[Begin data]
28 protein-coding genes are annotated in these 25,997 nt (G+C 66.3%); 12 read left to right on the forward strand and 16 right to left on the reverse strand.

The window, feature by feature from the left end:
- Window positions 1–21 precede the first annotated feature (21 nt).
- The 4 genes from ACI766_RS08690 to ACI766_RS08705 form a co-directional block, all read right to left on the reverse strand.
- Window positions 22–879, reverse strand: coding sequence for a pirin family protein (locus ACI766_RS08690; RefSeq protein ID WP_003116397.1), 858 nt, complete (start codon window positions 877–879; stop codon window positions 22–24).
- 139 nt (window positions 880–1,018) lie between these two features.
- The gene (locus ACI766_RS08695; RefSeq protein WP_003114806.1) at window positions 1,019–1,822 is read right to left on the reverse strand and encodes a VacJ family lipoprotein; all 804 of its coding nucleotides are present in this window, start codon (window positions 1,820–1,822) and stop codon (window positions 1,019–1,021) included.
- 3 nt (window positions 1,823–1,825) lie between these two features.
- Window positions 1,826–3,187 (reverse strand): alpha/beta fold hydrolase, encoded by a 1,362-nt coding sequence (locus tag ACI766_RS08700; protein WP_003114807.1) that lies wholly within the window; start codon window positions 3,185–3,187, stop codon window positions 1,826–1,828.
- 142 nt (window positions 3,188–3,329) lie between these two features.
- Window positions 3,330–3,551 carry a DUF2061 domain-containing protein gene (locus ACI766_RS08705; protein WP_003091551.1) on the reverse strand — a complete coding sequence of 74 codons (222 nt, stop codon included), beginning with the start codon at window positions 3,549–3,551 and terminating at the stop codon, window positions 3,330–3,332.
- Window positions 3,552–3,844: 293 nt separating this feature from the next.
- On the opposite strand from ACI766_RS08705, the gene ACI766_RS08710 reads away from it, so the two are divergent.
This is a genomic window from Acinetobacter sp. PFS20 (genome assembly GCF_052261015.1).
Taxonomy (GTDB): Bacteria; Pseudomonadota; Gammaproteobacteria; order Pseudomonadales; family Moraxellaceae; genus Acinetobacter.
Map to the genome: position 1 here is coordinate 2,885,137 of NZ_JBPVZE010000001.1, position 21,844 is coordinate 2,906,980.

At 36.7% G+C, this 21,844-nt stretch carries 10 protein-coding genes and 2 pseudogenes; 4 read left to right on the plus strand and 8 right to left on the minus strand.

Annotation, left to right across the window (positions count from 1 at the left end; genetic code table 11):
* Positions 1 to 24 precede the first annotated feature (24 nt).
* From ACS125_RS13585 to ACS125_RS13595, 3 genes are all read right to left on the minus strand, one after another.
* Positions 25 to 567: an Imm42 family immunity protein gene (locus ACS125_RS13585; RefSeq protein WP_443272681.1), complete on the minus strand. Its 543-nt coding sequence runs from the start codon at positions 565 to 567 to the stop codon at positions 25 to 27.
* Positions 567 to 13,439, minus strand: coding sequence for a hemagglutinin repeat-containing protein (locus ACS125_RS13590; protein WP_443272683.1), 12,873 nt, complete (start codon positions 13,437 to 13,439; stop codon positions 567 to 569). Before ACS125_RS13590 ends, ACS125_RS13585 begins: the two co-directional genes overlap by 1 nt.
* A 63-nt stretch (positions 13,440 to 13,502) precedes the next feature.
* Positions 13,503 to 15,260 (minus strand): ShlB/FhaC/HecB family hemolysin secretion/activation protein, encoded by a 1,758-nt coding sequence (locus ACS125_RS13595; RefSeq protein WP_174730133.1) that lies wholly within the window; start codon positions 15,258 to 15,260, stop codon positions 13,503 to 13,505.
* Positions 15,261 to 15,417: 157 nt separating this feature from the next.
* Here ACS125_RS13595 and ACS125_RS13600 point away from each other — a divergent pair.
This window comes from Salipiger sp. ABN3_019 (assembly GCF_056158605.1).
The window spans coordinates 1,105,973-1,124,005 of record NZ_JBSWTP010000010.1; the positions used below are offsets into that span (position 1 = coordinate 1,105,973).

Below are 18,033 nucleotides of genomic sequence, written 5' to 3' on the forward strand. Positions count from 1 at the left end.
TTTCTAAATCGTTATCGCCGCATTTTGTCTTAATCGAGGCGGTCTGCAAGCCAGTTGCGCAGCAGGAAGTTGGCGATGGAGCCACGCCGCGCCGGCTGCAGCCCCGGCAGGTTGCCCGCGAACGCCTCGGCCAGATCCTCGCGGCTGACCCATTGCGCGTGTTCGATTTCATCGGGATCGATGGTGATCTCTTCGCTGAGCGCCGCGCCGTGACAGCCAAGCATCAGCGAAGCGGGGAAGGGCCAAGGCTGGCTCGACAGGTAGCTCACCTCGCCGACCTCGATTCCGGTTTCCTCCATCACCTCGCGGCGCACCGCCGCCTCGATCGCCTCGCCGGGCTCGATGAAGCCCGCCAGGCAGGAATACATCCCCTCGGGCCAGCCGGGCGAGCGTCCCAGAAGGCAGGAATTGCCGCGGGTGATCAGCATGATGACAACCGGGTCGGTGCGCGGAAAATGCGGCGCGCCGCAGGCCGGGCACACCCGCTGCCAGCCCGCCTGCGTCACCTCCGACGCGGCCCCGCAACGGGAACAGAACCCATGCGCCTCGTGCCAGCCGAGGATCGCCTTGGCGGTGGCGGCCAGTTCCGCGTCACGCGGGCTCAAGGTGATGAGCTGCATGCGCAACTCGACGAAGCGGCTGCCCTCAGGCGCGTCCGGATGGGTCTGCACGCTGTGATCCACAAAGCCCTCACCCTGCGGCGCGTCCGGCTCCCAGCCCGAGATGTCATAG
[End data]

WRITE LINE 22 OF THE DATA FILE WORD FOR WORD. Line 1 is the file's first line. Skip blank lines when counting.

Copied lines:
* Positions 567 to 13,439, minus strand: coding sequence for a hemagglutinin repeat-containing protein (locus ACS125_RS13590; protein WP_443272683.1), 12,873 nt, complete (start codon positions 13,437 to 13,439; stop codon positions 567 to 569). Before ACS125_RS13590 ends, ACS125_RS13585 begins: the two co-directional genes overlap by 1 nt.